Another case of wheels within Wheels.
First published in the April 2016 issue of Wheels magazine, Australia’s most experienced and most trusted car magazine since 1953.
IT STARTED at the pub. “Damo, do you want to drive my new long-termer?” Wheels skipper Butler offered. “It has two seats,” he says, swilling another mouthful of beer with a cheeky grin. Surely this is a stitch-up: Why is the boss giving away a sports car? It better not be a Hyundai iLoad...
There was no catch. A stunning Sunset Red Mazda MX-5, sultry lines and all, was mine for a few weeks. And it could easily be yours because this $31,990 base car – the 90kW 1.5-litre, six-speed manual – has no options beyond the deep rich paintwork (an extra $250). Utterly affordable.
Within metres of having collected the COTY champ from Mazda, I thought, “What a fool; who gives up a car this good?”, as the lightness, tactility of the steering and instant response of the Mazda MX-5 became immediately apparent. “Surely Butler has some kind of hyper-ship, maybe an aircraft carrier or a spy plane, because it doesn’t get much better than this,” I pondered as I drove away.
As soon as the roof was lowered on that bright summer morning, the MX-5 immersed me in my surroundings like no other car. A Porsche Boxster? It’s a brilliant machine, but not as small and connected to the environment around you. That’s a big call, but looking down the glossy bonnet with its flicked-up edges, enjoying the smell of the ocean as I wafted along the beachside past Luna Park, there was no place I’d rather have been. This car makes you feel grateful to be alive – seriously – and what’s more it’s not an uber-priced pose-pouch.
Our lovely new MX-5 prepares to get back on the road with its long-awaited replacement Yokohama.
Then it was suddenly all over. Early on Boxing Day, the MX-5 and I had our first tiff. The tyre-pressure warning light popped on, like a thief in the night, and it stole summer. How? Well, there’s no spare wheel. Not even a space-saver. Just a can of goo. And, being only a few kays from home, I was reluctant to use the sticky stuff. Bad call.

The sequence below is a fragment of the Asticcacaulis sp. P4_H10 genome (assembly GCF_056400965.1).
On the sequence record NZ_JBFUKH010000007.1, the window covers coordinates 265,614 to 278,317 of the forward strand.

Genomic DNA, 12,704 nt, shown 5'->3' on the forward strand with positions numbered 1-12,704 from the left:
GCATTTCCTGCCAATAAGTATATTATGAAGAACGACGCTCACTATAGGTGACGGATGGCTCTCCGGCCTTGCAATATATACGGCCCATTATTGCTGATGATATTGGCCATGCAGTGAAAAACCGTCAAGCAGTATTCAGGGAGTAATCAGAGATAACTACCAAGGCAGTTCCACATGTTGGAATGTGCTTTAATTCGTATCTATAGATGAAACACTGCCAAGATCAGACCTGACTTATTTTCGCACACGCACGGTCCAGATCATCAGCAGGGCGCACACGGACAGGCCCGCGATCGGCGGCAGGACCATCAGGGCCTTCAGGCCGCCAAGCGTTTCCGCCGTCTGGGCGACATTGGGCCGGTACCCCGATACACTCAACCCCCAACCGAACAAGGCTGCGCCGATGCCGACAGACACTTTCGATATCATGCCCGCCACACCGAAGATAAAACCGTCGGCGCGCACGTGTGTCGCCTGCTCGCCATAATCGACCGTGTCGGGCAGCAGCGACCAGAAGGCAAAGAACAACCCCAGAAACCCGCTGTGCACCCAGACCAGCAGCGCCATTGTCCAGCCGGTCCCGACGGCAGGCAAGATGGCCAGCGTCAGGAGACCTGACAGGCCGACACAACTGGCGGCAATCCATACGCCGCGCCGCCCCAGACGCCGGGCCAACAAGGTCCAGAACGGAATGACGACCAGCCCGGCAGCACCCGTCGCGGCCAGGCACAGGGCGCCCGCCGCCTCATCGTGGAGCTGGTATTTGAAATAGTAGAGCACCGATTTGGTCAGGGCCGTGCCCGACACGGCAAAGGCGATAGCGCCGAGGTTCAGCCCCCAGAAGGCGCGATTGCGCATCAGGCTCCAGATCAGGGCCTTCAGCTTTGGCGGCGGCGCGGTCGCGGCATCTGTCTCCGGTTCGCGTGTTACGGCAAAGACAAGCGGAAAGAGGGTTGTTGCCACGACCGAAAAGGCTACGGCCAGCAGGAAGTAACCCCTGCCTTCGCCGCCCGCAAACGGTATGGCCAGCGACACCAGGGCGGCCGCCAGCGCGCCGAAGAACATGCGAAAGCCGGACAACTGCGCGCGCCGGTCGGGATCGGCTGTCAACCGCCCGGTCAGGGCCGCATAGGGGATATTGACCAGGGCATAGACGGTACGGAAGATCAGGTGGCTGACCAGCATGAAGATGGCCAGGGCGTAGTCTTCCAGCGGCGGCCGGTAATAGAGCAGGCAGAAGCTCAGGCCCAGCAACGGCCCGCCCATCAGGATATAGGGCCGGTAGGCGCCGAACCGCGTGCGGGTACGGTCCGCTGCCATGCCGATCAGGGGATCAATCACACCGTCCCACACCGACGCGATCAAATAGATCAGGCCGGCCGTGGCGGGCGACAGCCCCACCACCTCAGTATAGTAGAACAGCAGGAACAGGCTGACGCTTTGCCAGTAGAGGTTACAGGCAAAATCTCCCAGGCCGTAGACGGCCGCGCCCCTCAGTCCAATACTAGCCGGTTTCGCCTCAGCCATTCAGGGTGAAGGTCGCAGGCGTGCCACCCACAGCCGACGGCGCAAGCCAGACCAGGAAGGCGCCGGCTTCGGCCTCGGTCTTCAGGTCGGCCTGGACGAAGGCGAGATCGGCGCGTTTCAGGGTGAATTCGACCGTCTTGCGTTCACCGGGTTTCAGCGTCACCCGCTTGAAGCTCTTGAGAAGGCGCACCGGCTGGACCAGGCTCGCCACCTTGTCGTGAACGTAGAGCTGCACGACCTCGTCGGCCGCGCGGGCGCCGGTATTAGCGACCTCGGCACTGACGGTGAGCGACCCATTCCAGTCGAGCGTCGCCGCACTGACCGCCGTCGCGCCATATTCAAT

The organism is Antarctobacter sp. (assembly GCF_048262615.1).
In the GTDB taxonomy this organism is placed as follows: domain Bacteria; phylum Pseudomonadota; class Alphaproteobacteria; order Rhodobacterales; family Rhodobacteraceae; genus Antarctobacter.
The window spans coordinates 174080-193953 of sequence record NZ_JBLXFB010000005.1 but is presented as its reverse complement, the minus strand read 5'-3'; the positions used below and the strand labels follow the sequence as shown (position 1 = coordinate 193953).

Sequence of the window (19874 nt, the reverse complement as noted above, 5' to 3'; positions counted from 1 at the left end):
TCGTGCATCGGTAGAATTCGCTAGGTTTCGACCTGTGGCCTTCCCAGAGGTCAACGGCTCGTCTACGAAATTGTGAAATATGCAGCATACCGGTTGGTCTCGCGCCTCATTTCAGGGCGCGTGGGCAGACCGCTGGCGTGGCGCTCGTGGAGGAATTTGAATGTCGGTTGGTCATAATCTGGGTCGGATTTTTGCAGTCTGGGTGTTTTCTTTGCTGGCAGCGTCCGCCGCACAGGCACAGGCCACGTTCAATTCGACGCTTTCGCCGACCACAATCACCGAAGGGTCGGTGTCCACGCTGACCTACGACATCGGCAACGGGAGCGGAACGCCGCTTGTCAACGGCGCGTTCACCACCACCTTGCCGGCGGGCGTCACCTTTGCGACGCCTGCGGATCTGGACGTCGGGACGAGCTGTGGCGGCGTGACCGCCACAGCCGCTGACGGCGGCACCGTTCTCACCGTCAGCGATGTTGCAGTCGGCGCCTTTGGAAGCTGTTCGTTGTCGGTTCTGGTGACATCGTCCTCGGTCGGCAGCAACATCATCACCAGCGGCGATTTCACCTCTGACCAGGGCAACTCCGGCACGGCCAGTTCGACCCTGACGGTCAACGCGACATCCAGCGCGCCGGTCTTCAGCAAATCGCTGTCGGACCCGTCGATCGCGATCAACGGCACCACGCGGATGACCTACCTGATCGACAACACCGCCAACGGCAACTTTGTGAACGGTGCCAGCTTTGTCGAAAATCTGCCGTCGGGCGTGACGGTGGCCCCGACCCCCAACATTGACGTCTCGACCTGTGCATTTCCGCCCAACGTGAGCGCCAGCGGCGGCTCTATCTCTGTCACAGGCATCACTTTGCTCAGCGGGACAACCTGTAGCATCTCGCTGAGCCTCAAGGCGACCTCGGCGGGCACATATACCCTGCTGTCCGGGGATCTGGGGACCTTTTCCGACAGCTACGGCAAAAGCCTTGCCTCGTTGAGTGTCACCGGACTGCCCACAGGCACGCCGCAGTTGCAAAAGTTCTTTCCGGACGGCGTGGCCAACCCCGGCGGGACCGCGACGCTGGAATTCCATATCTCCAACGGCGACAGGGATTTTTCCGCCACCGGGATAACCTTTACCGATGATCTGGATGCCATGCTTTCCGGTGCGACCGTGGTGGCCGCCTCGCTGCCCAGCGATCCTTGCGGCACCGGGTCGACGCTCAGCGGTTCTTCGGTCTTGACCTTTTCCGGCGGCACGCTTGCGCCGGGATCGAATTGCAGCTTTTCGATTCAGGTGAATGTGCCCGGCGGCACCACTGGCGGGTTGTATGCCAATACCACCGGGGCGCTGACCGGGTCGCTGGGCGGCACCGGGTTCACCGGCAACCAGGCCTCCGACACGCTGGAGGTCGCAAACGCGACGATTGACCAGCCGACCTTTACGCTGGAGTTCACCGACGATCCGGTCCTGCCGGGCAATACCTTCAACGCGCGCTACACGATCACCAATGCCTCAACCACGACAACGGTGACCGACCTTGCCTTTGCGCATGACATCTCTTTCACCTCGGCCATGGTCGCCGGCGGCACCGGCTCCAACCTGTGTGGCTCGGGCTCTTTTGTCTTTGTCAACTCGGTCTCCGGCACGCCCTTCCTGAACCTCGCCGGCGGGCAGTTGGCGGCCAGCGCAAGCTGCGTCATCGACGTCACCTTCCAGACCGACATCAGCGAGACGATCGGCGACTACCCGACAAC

Turns out that a 16-inch 195/50 Yokohama is a rare thing, especially over the New Year break. The right-rear was completely flat by daylight, the car undriveable. Luckily I had my trusty Ford Focus long-termer, whose spacesaver spare was placed under the MX-5’s sill as I used the scissor jack to take the wheel off.
The tyre shop deemed it unrepairable. Mazda roadside assistance offered to carry the car to a holding yard (umm, no) as they “don’t do tyre repairs”. The local dealer only had tyres for the previous model. Gulp. So there it was; all that Kodo design, all that garb about horse and man as one, stranded. Sure, a spare adds weight, but when your sports car is sitting, paralysed, you don’t care about the Jinba Ittai philosophy and the extra mass diluting your experience, because right there and then I wasn’t experiencing the MX-5 at all.
The perfect storm of a puncture, public holidays and a unicorn of a tyre conspired against the car. If I owned it, and it was my only car, it would have ruined my holiday.
Weeks later, with the MX-5 back on its feet, it was only seconds before I once again succumbed to its charms. Like Homer Simpson hugging the TV, I thought, “How can I stay mad at you?” It delivers so much driving pleasure, I found myself deliberately driving to suburbs I’d never been to for groceries, just to have another chance to duck through traffic, tackle a few more corners and breathe in the summer air. Finally, the MX-5 and I became one.
Then, at the pub, Butler asked for it back.
Pay your money, take your choice
There was huge debate at COTY 2016 as to which MX-5 is better, the 90kW 1.5-litre or the 118kW 2.0-litre. The 2.0-litre models start at $34,490 and come with 17-inch Bridgestone-shod alloys compared to the Yokohama Unicorn 16-inch boots on the base car. Then there are the GT models, offered with both engines, starting at $37,990 for the 1.5 and $39,990 for the 2.0. They add leather, climate control and 7.0-inch MZR centre-screen with sat-nav. So far, none of those features have been missed; this entry-level car wants for nothing, and feels in no way like a cut-price stripper model. And, because it’s a manual, it gets a limited-slip diff as standard while the auto doesn’t.
Mazda MX-5 1.5 Roadster
Price as tested: $32,240
Part 1: 1032km @ 5.9L/100km
Overall: 1032km @ 5.9L/100km
Date acquired: December 2015